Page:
Some Thoughts on Mass Shootings

The Second Amendment

Despite the Supreme Court’s 2008 Heller decision, I have never thought that a reasonable reading of the 2nd Amendment guaranteed an individual’s unequivocal right to possess firearms. In fact, the only Supreme Court decision that focused on the 2nd Amendment, US vs. Miller in 1939, found that there is no individual right to bear arms independent of the nation’s self-defense interests. There is also reason to believe that Madison wrote the 2nd Amendment to protect the rights of southern states to have militias that they could use to put down slave revolts. 1

I do believe, however, that every person has an inherent right to self-defense. 2 I take this to not be a civil right enshrined in law, but as a basic human right. Although there are weapons that are designed to be used for defensive roles, assault rifles, by definition, are not. I have no sympathy for those who argue that their guns are necessary for defense against a tyrannical government. I have seen four Apache helicopters on an attack run at a range in Fort Hood. If you think that your AR-15 will defend you, you’ve been watching too many bad action movies. 3

Good Guys with Guns

Lately, there have been demands to arm teachers to prevent school shootings. This is a variation on the idea that the only solution to gun violence is more good guys with guns. There are obvious reasons why this is untenable. We had problems with active shooters when I was in Afghanistan. The solution was not to have more people carrying guns, since everyone except me and the other two chaplains were already armed. The solution was to have a soldier standing at the ready at every meeting, doing nothing but looking for signs of hostility, prepared to shoot as soon as a weapon was drawn. That’s what the only “more guns” solution looks like – an armed guard standing with weapon drawn in every classroom, in every corridor of the mall, covering every line of sight in every public venue, etc. 4 That’s not a country where I want to live.

Possible Solutions

Mass shootings are a complex problem, but not irreducibly complex. We shouldn’t pretend that our only options are an impossible perfect solution and doing nothing. So, what should be done? There are some means that, I believe, would help reduce the level of gun violence.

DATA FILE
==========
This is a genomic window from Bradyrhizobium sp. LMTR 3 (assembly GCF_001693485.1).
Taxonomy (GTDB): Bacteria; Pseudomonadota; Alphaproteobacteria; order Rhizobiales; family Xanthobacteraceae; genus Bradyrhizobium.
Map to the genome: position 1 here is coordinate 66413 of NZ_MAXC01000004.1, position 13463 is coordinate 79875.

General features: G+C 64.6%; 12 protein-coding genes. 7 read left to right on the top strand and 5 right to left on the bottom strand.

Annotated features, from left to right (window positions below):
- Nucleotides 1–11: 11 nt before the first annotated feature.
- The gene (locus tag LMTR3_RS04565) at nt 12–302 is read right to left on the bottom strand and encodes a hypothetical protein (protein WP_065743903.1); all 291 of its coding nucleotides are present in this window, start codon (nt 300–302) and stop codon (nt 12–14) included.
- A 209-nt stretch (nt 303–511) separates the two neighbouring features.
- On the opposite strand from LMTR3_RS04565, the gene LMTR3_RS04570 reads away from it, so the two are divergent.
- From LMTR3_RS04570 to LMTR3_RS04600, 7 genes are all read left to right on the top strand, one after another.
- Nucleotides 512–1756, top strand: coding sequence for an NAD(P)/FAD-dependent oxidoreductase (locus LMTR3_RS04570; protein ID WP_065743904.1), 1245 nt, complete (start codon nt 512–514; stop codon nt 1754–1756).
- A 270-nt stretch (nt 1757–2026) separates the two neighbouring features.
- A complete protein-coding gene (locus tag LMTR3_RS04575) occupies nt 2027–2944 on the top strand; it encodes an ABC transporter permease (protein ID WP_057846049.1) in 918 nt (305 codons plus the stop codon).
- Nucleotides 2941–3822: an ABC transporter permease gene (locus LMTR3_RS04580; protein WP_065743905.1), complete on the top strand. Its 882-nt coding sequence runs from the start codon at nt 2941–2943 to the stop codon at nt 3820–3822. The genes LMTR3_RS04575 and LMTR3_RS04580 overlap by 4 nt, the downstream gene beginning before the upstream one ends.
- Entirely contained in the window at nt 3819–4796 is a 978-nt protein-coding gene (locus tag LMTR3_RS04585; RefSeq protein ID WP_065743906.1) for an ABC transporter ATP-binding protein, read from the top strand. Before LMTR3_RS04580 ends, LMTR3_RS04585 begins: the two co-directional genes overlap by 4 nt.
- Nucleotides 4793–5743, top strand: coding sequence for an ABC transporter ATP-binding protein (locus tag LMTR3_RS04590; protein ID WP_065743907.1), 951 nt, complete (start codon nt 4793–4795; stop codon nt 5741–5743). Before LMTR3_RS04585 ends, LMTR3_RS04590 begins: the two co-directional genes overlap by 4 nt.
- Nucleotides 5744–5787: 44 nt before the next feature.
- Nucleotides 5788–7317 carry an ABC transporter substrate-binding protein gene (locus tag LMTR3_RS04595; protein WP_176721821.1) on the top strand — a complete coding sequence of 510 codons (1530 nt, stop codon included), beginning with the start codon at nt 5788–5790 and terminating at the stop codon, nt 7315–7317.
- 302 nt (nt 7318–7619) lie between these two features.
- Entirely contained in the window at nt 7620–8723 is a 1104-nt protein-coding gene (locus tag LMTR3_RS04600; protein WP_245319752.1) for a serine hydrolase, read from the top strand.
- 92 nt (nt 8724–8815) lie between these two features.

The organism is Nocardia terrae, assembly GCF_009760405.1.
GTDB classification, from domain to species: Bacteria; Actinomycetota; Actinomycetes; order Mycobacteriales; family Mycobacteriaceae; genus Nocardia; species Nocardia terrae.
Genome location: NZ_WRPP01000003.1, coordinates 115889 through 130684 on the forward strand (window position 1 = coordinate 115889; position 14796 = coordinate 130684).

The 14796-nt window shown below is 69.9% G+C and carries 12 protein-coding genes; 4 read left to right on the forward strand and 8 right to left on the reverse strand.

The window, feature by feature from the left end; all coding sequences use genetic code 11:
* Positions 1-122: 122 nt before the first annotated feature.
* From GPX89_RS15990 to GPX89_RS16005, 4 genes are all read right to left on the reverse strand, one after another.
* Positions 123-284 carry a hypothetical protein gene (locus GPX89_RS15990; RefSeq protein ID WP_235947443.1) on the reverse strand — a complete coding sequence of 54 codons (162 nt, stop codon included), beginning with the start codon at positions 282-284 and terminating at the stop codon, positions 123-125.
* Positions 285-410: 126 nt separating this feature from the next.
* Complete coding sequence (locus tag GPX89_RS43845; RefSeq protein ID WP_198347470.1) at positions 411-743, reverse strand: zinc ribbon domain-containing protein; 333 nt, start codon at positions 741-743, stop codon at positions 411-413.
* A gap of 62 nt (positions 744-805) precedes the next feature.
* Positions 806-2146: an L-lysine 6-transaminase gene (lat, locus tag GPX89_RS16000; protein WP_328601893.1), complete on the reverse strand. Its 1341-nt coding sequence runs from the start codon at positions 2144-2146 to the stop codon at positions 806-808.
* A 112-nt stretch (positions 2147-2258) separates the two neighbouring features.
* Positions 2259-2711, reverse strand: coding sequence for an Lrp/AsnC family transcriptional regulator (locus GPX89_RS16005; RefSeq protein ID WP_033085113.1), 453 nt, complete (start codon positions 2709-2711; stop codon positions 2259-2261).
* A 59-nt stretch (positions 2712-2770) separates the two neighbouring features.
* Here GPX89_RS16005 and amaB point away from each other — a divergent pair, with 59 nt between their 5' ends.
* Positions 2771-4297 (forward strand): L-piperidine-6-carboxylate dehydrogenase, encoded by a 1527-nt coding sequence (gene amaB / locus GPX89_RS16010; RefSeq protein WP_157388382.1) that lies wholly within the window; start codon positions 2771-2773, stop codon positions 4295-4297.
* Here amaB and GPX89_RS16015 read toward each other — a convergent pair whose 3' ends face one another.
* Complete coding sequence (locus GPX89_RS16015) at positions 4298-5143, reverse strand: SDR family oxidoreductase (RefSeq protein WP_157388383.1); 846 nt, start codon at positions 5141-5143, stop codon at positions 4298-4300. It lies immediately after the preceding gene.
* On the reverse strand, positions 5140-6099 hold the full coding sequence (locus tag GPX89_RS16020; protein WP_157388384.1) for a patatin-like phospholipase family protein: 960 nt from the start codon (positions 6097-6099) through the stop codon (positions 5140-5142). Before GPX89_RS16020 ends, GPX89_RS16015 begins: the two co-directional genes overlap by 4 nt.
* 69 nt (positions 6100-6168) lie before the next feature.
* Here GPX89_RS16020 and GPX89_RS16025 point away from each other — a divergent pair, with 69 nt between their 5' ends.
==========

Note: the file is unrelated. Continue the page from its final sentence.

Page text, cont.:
1. Treating sources of terrorism consistently would be a good first step. White nationalism has always been an ideology associated with terrorism, from the lynchings of Reconstruction to the mass shooting in El Paso. As a terrorist ideology, white nationalist demands for racial purity are no different than demands for religious purity from other movements that we rightly label as terrorists.
  2. Ban assault weapons – that has already been shown to be effective.
  3. Ban high capacity magazines. Otherwise, thirty people are dead before the “good guy with a gun” has an opportunity to respond.

May God forgive me, if I ever demand my rights at the possible expense of another human being’s life.

  1. Conservatives had no problem with gun control when the Black Panthers were taking up arms to press for equal civil rights. As Governor of California, Ronald Reagan signed an act in 1967 banning the carrying by members of the public of loaded firearms in cities. He said there is “no reason why on the street today a citizen should be carrying loaded weapons.” It’s also curious how reticent the NRA is to come to the defense of registered African-American gun owners.
  2. Specifying this right will, by no means, be simple. I do not believe that people have the right to do anything that will result in saving their lives. I also do not believe that the right to self-defense is automatically a right to kill, if there are other effective means available. There are also tricky questions about prisoners on death row, etc. This is also a right that implies certain duties, like the duty to ensure, as much as possible, that no innocent people are harmed. This means that gun-owners have a duty to acquire and maintain a high level of skill. This could mean that the public has a right to demand that those who wish to carry firearms in public be tested and certified.